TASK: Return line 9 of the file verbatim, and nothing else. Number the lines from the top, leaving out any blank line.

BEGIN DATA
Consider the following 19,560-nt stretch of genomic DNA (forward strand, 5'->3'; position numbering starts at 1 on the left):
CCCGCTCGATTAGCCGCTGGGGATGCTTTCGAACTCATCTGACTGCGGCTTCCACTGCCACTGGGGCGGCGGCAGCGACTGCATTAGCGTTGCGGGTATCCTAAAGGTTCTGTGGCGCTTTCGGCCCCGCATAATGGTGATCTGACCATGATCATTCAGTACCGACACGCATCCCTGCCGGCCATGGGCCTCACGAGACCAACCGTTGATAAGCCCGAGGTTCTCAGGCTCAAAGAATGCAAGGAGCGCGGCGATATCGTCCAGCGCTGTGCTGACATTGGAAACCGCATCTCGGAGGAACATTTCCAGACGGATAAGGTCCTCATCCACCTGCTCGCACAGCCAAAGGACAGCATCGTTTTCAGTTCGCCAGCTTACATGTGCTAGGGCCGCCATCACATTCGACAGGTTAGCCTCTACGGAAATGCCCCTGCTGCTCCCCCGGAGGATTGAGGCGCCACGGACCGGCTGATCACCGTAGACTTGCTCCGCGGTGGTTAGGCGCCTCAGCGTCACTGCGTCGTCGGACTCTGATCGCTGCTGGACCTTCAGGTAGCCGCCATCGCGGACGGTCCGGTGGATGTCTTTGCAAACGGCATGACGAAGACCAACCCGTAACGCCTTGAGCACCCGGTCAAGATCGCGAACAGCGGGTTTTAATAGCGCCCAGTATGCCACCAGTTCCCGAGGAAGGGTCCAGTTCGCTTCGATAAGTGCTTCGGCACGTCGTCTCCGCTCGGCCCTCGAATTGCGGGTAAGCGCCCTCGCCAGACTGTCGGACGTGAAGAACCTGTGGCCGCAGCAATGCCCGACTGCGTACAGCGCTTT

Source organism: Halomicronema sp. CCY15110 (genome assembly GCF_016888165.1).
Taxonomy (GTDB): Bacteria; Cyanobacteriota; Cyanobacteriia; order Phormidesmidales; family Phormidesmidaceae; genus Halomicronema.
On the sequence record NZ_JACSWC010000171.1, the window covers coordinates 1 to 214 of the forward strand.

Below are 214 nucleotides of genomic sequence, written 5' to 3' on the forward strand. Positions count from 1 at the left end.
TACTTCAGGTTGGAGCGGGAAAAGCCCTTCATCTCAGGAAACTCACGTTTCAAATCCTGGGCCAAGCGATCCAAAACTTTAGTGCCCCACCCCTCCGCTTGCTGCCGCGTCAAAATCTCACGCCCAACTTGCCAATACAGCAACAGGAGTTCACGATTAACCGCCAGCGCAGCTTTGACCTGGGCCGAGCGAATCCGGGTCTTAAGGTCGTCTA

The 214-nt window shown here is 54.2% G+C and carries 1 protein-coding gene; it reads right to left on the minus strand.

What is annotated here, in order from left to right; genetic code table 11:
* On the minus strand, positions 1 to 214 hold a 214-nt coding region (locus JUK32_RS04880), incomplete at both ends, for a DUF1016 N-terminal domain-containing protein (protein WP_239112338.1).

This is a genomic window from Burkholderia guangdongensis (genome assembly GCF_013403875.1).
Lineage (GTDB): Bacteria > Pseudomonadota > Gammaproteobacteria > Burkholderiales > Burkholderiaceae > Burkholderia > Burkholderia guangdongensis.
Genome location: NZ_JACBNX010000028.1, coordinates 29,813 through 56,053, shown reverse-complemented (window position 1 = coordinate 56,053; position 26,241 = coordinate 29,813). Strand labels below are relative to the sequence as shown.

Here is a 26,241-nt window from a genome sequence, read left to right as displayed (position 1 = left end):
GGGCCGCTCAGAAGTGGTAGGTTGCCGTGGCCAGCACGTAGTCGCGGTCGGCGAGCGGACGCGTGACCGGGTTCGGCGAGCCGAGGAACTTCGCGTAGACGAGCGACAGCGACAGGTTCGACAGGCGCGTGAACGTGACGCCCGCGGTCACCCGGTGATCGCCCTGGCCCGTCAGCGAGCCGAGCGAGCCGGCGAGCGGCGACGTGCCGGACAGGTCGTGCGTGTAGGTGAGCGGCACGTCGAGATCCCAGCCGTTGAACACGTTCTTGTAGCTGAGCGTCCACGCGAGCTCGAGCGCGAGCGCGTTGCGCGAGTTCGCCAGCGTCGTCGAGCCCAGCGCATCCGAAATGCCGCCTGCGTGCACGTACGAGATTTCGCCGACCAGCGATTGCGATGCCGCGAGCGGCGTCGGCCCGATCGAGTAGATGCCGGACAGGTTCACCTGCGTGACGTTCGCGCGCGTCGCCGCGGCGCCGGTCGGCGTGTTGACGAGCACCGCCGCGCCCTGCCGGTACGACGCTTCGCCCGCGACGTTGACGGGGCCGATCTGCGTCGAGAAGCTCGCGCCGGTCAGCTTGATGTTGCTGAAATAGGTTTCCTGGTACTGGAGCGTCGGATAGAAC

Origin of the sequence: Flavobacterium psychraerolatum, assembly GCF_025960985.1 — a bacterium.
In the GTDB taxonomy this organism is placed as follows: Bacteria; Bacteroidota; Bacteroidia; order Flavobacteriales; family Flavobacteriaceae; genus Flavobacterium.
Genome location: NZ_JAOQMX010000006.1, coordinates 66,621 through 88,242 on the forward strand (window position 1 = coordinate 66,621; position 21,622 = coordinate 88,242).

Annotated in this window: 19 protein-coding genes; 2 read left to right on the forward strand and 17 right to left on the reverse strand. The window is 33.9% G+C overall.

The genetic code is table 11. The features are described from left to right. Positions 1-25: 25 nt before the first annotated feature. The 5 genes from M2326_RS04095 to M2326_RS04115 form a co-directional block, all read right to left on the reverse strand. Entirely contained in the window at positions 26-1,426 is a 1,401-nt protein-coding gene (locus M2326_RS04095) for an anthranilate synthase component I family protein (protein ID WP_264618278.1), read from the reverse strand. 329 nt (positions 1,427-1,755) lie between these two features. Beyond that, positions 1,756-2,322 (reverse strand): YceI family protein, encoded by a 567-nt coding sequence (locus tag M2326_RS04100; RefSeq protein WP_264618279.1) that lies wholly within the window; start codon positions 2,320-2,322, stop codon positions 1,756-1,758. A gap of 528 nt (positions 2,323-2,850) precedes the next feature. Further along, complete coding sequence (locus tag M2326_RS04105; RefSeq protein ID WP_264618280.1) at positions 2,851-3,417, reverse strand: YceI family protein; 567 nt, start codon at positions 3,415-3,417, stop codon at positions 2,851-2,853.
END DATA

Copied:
What is annotated here, in order from left to right; genetic code table 11: